An employment contract should give precise definitions to all essential terms and conditions of the relationship between the employer and the employee. It may also include things like pay rate, retirement options, benefits, stock options, severance, termination policies, etc. It is also possible that your employment contract will include a non-competition and non-disclosure clause. Employers place these in their contracts in order to address issues relating to confidential information and acts beyond the scope of the employment itself. These are used by the employer to attempt to limit the types of entities for which the employee may work when the current employment relationship comes to an end. The employer is trying to protect proprietary material and trade secrets that you may learn throughout your employment, and prevent you from engaging in specific types of work or disclosing corporate methods or formulas to other companies in the same field.
Benefits of an Employment Contract
If you are a business owner, you are not legally required to have employment contracts in place. In fact, many small business owners rely on implied employment contracts which means that the general terms of employment are determined by state and federal laws and any previous court cases of a similar nature. However, while using an implied employment contract can seem like the most simple and efficient option, it could actually seriously hurt your business in the long run.
Listed below are some of the main reasons why you and your business could greatly benefit from using employee contracts. For help with the validity of your employment contract or help dealing with an employment contract that has been breached, reach out to an employment law attorney for help and more information.
You may find that one of your employees has a very specific skill set or knowledge of your market and competition, and should they suddenly leave your employ, that you have a hard time replacing them. This can be due to difficulty finding a new employee with the same skills or difficulty training the new employee. While there is nothing you can do to prevent an employee from leaving, having a valid employment contract in place can prevent the employee from leaving without giving you ample notice. This can allow you time to find a suitable replacement or allow for the employee who is leaving to help train the new incoming employee.
If your small business deals with confidential information such as trade secrets or knowledge of sensitive materials, it is highly encouraged that you have an employment contract in place to prevent any employees from divulging this information. This can be both during and after employment. To help prevent this knowledge from leaking, you’ll want to include a confidentiality clause in your contract. These kinds of clauses can be tricky and get picked apart in court, so it’s best to have an Employment Law Attorney assist with it.
As a small business, you’re probably very aware of your competition and the negative impacts of what could happen if you lose a valuable employee or client to them. An employment contract can be crucial in helping to minimize this with a non-compete agreement. This agreement will limit the employee’s ability to compete to compete with your business, the catch is that you have to include specifics about the time period, geographical location, and type of business. As with confidentiality clause, the help of an Employment Law Attorney is crucial in making sure you have an agreement that can stand up in court.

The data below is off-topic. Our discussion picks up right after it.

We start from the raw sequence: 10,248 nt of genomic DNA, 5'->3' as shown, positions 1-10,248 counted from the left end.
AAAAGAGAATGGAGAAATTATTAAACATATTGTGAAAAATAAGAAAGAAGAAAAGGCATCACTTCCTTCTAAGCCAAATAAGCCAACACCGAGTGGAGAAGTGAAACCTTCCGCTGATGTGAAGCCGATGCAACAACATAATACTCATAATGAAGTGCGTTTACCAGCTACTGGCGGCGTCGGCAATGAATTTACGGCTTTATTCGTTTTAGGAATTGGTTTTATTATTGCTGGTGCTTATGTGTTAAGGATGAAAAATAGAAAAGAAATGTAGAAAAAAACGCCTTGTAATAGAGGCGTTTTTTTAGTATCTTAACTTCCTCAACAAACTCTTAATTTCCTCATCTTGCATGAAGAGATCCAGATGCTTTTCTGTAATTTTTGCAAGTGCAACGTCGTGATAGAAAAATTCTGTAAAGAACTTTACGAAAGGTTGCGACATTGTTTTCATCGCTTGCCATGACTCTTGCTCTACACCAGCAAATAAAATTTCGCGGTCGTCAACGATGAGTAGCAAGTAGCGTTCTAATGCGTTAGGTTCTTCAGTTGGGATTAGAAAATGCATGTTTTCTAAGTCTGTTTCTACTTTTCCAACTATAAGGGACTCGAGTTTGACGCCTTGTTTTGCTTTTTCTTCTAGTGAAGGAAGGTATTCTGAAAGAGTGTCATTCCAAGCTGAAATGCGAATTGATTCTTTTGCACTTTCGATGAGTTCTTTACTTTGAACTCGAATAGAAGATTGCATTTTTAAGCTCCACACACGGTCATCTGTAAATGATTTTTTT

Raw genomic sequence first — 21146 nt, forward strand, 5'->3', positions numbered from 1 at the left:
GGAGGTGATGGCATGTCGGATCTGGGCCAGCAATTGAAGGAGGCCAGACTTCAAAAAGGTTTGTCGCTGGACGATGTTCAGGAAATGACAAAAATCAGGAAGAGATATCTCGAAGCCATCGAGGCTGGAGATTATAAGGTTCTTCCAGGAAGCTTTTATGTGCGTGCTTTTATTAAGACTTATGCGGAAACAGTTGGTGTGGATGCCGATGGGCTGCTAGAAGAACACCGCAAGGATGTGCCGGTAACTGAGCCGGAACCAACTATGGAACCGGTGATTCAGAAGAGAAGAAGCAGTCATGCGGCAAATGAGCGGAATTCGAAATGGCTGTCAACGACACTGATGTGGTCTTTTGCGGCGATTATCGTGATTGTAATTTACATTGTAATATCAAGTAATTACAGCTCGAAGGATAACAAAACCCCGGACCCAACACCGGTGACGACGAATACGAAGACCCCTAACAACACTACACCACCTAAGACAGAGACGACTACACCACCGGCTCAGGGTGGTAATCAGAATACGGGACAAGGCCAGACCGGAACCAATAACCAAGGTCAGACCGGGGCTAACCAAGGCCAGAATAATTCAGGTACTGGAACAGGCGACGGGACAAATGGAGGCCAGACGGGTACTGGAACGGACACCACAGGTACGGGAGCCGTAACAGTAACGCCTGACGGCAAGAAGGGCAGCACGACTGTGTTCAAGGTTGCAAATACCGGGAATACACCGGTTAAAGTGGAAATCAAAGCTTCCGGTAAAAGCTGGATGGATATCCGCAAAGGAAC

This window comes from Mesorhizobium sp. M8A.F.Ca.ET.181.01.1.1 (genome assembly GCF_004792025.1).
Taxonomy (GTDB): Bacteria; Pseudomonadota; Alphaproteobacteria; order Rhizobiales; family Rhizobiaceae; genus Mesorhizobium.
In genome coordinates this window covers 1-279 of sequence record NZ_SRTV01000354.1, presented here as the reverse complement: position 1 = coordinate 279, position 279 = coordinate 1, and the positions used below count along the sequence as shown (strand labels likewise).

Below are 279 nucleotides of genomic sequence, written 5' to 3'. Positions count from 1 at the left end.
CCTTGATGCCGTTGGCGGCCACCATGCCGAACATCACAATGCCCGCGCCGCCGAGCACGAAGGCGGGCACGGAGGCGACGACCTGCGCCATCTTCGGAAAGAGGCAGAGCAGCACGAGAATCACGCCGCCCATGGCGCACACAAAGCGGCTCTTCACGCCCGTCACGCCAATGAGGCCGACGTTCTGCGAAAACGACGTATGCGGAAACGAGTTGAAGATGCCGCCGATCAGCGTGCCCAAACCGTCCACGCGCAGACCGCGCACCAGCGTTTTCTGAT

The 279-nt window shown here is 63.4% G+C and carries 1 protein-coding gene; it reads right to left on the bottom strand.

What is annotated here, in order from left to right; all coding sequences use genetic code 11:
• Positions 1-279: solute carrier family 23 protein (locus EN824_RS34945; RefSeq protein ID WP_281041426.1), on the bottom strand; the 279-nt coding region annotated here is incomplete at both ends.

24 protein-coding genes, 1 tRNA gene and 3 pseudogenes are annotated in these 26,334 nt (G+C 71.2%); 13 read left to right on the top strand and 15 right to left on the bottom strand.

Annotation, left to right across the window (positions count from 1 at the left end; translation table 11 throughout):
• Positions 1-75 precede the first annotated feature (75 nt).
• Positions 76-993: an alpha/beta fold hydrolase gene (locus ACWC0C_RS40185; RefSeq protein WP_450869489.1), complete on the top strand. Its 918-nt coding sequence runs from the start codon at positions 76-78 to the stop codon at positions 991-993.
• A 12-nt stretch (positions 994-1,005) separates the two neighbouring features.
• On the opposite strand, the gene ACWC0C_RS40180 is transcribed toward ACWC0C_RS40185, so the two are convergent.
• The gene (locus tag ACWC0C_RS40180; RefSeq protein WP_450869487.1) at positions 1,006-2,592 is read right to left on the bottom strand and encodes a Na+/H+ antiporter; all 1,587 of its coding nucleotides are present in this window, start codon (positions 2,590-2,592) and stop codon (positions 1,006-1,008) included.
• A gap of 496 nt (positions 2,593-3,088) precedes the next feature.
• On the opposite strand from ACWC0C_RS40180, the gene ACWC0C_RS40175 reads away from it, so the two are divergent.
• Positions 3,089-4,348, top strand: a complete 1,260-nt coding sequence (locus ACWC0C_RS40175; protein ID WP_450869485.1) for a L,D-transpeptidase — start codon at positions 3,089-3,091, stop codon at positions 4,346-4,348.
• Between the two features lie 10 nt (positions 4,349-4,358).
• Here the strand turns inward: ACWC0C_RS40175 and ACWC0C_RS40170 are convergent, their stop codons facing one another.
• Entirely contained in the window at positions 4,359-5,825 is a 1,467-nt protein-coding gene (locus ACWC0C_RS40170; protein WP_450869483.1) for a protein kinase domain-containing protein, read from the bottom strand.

General Terms of Employment
If you don’t have a valid employment contract to refer to for things like retirement options, benefits, pay rate and severance can be a point of dispute between you and your employee. Having them specifically outlined in a contract that the employee signs will help make all of these points crystal clear so that you both have the correct expectations of the employment. If you don’t have an explicit employment contract and instead rely on an implied one, you could find yourself in a “he said, she said” dispute.
Allowing You To Seek Legal Compensation
While hopefully you never have to deal with an employee who’s breached an employment contract, having that contract in place is crucial in allowing you to seek financial compensation for any monetary loss that results from the breach. For example, if you have an employee leave your company and join a competing company, and the employee takes the clients they had with your company to their new company, your business could hurt financially from this. With a valid employment contract in place, you have a much better chance of being able to successfully seek legal action against the ex-employee and potentially receive damages.
Cases involving a breach of employment contract often award the employer with remedies such as money damages, restitution, rescission, reformation, and specific performance. An employment law attorney can help you manage your case and recoup benefits and awards such as those listed. Consult with an employment law attorney for help with the validity of your employee contract or if you believe your employee contract has been breached. They will provide you with services necessary to give you the best chance to settle a successful case.